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The latest in the wonderful “Family Movie Night” series from Wal-Mart and P&G is “Field of Vision,” the story of a high school football star who has to choose between his team and his conscience when he sees filmed evidence that his teammates have been bullying a new classmate.

Faith Ford co-stars as the mother of the school’s quarterback (Tony Oller).  If he tells the coach what he saw, they may be disqualified from the championship game.  And the camera’s footage has more secrets to reveal as well.  This is an important movie for families to share as a way to talk about some very difficult subjects, not just bullying but about finding the moral courage to decide between competing loyalties.  It will be available on DVD after the broadcast.

The quote in the movie is from Hillel: “If I am not for myself, who will be for me? And when I am for myself, what am ‘I’? And if not now, when?

Common Sense Media has a great list of the best apps to encourage young readers.  This is a wonderful way to introduce children to the pleasures of books.  I was especially taken with Icarus Swinebuckle.  Parents can read aloud, with the text highlighted as they go to help children begin to recognize the words.  Then, when they begin to read on their own, they can tap on any word they do not know and hear it said aloud.  And I love the way it is inspired by the classic story from Greek mythology.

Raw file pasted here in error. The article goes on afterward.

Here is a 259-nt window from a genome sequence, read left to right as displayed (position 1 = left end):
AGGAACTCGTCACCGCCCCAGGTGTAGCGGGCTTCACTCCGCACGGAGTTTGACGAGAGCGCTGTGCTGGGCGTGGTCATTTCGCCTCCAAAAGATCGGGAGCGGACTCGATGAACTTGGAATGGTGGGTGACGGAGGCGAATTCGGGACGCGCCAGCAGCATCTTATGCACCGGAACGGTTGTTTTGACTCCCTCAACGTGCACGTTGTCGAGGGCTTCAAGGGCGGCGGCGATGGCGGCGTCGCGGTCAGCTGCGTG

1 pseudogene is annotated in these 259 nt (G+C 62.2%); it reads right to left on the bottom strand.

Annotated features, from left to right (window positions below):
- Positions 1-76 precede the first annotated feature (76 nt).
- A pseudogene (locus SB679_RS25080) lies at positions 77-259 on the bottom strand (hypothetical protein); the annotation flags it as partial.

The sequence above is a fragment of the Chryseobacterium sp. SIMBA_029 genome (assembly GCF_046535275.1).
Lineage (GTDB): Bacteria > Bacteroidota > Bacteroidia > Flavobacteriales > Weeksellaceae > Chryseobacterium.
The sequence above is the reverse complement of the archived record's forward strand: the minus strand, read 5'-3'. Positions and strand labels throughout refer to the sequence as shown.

Smartphones and tablets may have transformed the lives of adults, but the impact they will have on learning for children and older kids will be even greater.

US Magazine critic Thelma Adams has a blog post about one of the most common questions I get asked: where are the parents in movies about kids?  She quotes my comments:

Nell Minow, the Movie Mom, told me “This is the second-most frequent question I get asked by parents (first is: I am so careful with my kids, but what do I do when they go over to someone else’s house?)”

The answer, Minow continued, referencing Tom and Huck, Pippi Longstocking, and David Copperfield, et. al., is that “if the parents are there, the child can’t have an adventure. They’d be saying, ‘You can’t go on the yellow brick road today — you have homework, and you need a sweater!’ The satisfying fantasy of the story is that the child is able to do what the child in the audience would like to feel he can do — to master the scary adult world.”

She still doesn’t like it though, and wonders how many more parts there would be for mature actresses if the movies allowed more of their young characters to have moms.  And privately, we agreed that even though we loved “Finding Nemo,” the beginning is wrenching.

 

 

 

 

 

Slate has taken data from Rotten Tomatoes to compute the career trajectories of actors and directors.  The results are unexpected — would anyone guess that the actor with the best reviews is….Daniel Autueil?  And the worst actress…Jennifer Love Hewitt?  I’m a fan of both.

To be fair, on Rotten Tomatoes actors do not get individual scores, though that’s a fun idea.  How would you like to read a review that gave individual report cards to each of the people in or behind the film?  Autueil is a brilliant French actor who is equally adept at drama and comedy.  If he has made bad films, they have not made it to the United States.  Jennifer Love Hewitt is a fine actress who has appeared in some lousy (but financially successful) movies.  But the statistics are fascinating nevertheless, and Slate has included its own interactive chart, so you can put in the name of any actor or director to see how his or her career has risen and fallen over the years and even compare them to each other.  Try John Travolta, Jim Carrey, and Brad Pitt.